Istanbul water usage leaps during virus lockdown, threatening shortages

Istanbul’s population of 16 million people has taken the invisible threat of the coronavirus seriously, and as millions scrupulously clean their homes and workplaces to stop the infection getting in, the increased water usage has taken its toll on the city’s reservoirs.

The waters sources supplying the city have dropped to around 70 percent of capacity. On a normal year, that would remain at 90 percent, and with the hot and dry summer months ahead, capacity could fall even further. Experts fear that without decisive action, the city could face water shortages.

The Istanbul Water and Sewerage Administration (İSKİ)’s data places the water reserves at 70.35 percent, the lowest since 2014, when a drought brought the reserve level to 35.5 percent of capacity. Every other year in the past decade, water reserves have remained near to or above 90 percent.

But this year, an İSKİ worker who asked to remain anonymous said the reserves had taken a hit. While the current supply level is not a danger, it could turn into one if a hot summer further depletes reservoirs. The pandemic has played a role in this, the İSKİ worker said, as millions of people now meticulously wash their hands much more frequently than normal, wash every item of clothing after wearing it out of the house once, and take all kinds of other hygiene precautions.

Istanbul Mayor Ekrem İmamoğlu has assured the public that the city is not facing the risk of a drought, but, largely thanks to this plummeting stock of drinking water, specialists disagree. And this risk, they say, has not come about solely because of the coronavirus. While the virus has certainly led to increased usage, experts told Ahval that the government’s faulty water policies had exacerbated the risk.

Eyüp Muhcu, the head of the Chamber of Architects in the country’s leading union of architects and engineers, said there was no policy to speak of for managing water to the public’s benefit. State and local administrations have long turned a blind eye as settlements sprang up over important water sources, he said, and this has led to contamination of much of the city’s water supply.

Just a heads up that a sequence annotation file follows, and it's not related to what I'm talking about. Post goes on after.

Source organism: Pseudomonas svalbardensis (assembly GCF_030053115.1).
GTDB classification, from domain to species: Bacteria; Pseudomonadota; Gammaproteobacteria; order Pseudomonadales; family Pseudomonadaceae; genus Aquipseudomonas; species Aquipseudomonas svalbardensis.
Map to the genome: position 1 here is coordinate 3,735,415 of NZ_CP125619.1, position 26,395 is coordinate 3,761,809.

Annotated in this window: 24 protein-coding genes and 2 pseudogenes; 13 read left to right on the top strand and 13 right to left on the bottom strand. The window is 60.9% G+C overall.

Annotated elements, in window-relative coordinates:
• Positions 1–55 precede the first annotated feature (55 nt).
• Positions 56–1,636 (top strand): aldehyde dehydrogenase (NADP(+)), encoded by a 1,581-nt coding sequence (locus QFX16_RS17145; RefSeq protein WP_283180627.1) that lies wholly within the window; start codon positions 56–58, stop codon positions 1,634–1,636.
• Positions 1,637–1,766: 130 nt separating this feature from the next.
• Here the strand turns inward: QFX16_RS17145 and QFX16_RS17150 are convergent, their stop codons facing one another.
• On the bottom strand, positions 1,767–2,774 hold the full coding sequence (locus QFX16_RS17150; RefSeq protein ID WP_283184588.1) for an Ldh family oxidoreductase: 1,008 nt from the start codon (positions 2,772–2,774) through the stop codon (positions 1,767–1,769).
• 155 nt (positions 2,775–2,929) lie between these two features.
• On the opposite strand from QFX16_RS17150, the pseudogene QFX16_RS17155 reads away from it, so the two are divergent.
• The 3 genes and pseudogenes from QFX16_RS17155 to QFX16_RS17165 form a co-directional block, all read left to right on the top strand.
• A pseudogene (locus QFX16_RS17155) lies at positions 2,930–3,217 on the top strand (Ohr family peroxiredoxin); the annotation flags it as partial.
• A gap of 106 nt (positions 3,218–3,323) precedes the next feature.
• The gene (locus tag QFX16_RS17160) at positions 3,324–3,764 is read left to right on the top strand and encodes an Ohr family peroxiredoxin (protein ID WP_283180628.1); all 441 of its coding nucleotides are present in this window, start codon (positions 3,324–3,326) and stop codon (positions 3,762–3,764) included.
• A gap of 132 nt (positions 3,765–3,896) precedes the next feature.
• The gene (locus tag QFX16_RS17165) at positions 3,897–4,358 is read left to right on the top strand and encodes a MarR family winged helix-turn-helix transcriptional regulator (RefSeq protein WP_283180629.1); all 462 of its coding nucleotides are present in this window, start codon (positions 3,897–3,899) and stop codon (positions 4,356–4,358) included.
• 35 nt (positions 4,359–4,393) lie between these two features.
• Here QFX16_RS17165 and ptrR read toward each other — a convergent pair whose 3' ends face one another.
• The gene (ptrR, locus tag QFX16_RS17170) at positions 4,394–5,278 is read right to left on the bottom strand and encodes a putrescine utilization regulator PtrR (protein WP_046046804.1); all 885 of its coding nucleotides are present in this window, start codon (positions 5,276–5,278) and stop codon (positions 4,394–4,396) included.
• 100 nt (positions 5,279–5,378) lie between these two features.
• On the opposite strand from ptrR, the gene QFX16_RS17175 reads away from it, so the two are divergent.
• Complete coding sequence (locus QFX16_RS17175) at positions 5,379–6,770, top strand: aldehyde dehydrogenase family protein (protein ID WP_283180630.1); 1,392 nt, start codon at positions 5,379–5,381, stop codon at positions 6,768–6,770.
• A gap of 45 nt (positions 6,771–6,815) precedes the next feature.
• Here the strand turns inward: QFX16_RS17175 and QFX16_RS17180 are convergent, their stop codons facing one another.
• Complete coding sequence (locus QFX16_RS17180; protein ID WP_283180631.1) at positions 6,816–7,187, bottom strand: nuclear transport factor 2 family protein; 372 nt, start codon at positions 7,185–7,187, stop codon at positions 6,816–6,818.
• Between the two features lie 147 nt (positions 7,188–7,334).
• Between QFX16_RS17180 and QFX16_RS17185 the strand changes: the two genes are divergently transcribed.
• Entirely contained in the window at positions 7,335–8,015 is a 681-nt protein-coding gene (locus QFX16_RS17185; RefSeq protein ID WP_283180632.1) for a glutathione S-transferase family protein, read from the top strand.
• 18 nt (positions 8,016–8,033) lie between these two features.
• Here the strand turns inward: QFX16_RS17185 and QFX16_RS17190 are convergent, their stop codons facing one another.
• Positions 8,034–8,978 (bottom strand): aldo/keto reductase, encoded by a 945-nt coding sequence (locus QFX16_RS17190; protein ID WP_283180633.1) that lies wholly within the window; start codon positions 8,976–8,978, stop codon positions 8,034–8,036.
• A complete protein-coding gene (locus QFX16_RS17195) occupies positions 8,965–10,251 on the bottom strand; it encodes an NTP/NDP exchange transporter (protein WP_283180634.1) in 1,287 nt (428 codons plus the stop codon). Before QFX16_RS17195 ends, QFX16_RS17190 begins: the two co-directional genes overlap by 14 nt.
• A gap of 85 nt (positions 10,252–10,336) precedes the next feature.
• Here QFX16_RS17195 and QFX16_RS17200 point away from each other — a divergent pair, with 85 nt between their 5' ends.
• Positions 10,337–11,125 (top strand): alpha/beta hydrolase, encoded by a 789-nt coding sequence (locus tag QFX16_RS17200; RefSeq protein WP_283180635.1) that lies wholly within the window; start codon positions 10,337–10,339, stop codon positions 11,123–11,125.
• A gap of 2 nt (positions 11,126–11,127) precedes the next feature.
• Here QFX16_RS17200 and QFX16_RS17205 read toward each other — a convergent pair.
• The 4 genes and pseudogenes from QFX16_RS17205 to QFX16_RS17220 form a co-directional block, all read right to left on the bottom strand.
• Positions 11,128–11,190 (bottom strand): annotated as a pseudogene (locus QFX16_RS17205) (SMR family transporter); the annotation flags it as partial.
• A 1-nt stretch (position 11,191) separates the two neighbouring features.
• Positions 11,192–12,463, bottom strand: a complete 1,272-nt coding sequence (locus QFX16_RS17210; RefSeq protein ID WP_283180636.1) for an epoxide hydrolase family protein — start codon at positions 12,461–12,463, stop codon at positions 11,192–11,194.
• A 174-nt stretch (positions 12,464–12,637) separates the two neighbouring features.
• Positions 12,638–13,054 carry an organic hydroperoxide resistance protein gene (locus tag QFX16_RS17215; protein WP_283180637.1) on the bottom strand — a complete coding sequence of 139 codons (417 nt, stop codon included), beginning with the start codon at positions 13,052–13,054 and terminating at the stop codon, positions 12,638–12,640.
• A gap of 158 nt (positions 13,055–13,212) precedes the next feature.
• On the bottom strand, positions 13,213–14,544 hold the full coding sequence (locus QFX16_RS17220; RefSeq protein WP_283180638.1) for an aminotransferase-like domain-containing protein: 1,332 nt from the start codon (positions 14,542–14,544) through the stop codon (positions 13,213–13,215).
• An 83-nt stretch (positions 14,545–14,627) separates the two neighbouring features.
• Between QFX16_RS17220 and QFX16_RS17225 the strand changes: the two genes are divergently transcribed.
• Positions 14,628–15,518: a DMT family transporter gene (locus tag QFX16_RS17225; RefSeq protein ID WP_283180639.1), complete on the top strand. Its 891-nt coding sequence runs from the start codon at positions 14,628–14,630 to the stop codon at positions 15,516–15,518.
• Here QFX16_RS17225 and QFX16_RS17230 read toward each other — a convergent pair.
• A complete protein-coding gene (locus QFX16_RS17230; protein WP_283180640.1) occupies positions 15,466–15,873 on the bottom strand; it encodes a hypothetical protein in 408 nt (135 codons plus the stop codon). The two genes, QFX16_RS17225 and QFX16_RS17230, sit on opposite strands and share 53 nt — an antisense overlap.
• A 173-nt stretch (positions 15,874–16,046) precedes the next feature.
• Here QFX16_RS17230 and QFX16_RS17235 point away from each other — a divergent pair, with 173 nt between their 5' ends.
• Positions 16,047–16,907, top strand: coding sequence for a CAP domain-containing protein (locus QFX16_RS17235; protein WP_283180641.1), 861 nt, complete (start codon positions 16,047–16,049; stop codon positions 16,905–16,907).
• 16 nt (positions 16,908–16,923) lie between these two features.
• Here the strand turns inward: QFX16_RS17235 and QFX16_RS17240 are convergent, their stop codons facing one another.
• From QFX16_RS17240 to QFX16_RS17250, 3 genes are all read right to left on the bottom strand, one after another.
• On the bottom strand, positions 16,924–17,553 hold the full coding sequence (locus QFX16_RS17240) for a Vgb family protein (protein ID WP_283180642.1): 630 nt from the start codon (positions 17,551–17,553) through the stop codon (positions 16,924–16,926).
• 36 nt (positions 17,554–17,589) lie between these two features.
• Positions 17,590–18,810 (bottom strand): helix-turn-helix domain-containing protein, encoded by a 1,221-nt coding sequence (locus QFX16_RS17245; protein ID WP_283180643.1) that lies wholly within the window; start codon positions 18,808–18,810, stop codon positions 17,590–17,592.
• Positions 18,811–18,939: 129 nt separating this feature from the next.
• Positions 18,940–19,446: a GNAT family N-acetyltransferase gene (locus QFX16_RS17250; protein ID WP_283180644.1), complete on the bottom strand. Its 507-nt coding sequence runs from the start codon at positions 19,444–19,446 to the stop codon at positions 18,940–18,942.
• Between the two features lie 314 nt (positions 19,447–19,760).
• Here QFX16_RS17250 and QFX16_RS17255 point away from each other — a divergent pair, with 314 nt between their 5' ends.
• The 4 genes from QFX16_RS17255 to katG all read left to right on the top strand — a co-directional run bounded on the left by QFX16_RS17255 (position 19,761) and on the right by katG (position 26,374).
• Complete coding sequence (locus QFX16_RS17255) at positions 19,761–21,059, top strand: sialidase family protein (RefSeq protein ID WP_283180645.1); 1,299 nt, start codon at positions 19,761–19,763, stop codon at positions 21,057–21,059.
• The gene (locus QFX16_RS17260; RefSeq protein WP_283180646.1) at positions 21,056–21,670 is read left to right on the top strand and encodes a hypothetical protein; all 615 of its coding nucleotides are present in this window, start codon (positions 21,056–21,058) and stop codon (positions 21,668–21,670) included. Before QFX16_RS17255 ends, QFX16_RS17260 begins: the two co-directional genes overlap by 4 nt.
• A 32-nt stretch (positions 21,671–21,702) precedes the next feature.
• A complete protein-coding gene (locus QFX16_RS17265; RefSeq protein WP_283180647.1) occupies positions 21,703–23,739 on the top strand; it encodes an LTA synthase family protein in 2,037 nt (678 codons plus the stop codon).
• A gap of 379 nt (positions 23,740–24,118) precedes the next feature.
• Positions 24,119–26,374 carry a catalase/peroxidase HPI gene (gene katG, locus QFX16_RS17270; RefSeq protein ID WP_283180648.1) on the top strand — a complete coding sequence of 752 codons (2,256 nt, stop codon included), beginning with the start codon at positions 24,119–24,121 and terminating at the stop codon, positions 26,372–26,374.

Decades of rampant development in Turkey’s largest city has also played its part in the dwindling reserves, as the replacement of forests with densely packed concrete neighbourhoods has had a significant negative effect on the land’s ability to absorb rainwater.

“Istanbul is facing a severe water crisis,” said Muhcu. “There are some serious problems afoot regarding water usage. There have been water conservation plans made in the past, but neither the central government, nor municipalities have put these into effect.”

This has led to the current risk of shortages, he said, but the incessant rate of new construction is also putting the quality of the water supply at risk.

“The Ömerli dam, which supplies some 40 percent of our drinking water, is near areas where permission has been granted for new settlements that will house more than 1 million people,” he said. “If this carries on, the water supply is only going to keep decreasing.”

Those water supplies are already in danger of running low by the end of the year, said Istanbul Technical University meteorological engineer Deniz Demirhan.

“There’s no issue now, but we don’t know what’ll happen in the coming period,” said Demirhan. “The rainfall in March fell to about 30 percent below its normal levels, and we aren’t expecting much rain to come. The first three months of the year, rainfall has been lower than usual. If we go through a drought and there’s no rain, then we’ll have problems, so we need to take precautions.”

“We’ll have to try and make do with the water that’s left until September, but if there’s no rain when the temperature rises then a lot will evaporate,” he said. “If there’s rain, then the water that’s there now will last us seven months.”

Regardless of the level of rainfall, Demirhan said that Istanbul could immediately take two simple measures to make its water supply more sustainable: Planting more trees and quickly implementing water recycling.


 

The opinions expressed in this column are those of the author and do not necessarily reflect those of Ahval.